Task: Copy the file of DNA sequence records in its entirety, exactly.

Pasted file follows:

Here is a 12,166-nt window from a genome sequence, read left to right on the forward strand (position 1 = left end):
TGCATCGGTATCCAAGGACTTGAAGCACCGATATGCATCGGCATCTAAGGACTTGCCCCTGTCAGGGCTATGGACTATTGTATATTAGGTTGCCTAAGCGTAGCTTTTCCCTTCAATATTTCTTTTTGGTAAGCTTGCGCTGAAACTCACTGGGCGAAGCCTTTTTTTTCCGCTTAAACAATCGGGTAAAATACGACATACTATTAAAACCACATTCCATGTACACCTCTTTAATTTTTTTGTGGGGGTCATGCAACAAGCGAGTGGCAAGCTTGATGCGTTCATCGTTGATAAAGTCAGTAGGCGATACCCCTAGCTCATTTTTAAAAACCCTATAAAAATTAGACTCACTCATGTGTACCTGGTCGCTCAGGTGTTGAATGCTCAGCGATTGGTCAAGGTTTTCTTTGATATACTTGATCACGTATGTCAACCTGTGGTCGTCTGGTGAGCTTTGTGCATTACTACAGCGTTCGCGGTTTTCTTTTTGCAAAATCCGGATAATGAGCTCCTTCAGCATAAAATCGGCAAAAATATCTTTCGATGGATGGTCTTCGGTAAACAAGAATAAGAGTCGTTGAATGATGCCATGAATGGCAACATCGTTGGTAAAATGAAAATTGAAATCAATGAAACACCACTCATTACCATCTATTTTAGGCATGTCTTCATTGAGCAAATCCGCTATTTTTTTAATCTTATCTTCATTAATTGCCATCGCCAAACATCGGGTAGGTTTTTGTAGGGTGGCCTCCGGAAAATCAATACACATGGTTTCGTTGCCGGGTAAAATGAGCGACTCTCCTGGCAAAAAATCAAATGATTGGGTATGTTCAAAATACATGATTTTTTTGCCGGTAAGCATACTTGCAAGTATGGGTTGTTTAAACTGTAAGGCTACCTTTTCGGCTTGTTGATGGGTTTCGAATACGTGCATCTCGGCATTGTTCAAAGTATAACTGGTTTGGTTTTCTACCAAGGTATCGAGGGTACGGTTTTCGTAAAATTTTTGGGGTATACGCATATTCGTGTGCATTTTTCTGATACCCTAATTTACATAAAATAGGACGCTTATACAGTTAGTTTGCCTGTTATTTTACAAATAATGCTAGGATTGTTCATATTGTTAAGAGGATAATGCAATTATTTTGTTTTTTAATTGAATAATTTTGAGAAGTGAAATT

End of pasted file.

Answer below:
Here is a 12,166-nt window from a genome sequence, read left to right on the forward strand (position 1 = left end):
TGCATCGGTATCCAAGGACTTGAAGCACCGATATGCATCGGCATCTAAGGACTTGCCCCTGTCAGGGCTATGGACTATTGTATATTAGGTTGCCTAAGCGTAGCTTTTCCCTTCAATATTTCTTTTTGGTAAGCTTGCGCTGAAACTCACTGGGCGAAGCCTTTTTTTTCCGCTTAAACAATCGGGTAAAATACGACATACTATTAAAACCACATTCCATGTACACCTCTTTAATTTTTTTGTGGGGGTCATGCAACAAGCGAGTGGCAAGCTTGATGCGTTCATCGTTGATAAAGTCAGTAGGCGATACCCCTAGCTCATTTTTAAAAACCCTATAAAAATTAGACTCACTCATGTGTACCTGGTCGCTCAGGTGTTGAATGCTCAGCGATTGGTCAAGGTTTTCTTTGATATACTTGATCACGTATGTCAACCTGTGGTCGTCTGGTGAGCTTTGTGCATTACTACAGCGTTCGCGGTTTTCTTTTTGCAAAATCCGGATAATGAGCTCCTTCAGCATAAAATCGGCAAAAATATCTTTCGATGGATGGTCTTCGGTAAACAAGAATAAGAGTCGTTGAATGATGCCATGAATGGCAACATCGTTGGTAAAATGAAAATTGAAATCAATGAAACACCACTCATTACCATCTATTTTAGGCATGTCTTCATTGAGCAAATCCGCTATTTTTTTAATCTTATCTTCATTAATTGCCATCGCCAAACATCGGGTAGGTTTTTGTAGGGTGGCCTCCGGAAAATCAATACACATGGTTTCGTTGCCGGGTAAAATGAGCGACTCTCCTGGCAAAAAATCAAATGATTGGGTATGTTCAAAATACATGATTTTTTTGCCGGTAAGCATACTTGCAAGTATGGGTTGTTTAAACTGTAAGGCTACCTTTTCGGCTTGTTGATGGGTTTCGAATACGTGCATCTCGGCATTGTTCAAAGTATAACTGGTTTGGTTTTCTACCAAGGTATCGAGGGTACGGTTTTCGTAAAATTTTTGGGGTATACGCATATTCGTGTGCATTTTTCTGATACCCTAATTTACATAAAATAGGACGCTTATACAGTTAGTTTGCCTGTTATTTTACAAATAATGCTAGGATTGTTCATATTGTTAAGAGGATAATGCAATTATTTTGTTTTTTAATTGAATAATTTTGAGAAGTGAAATT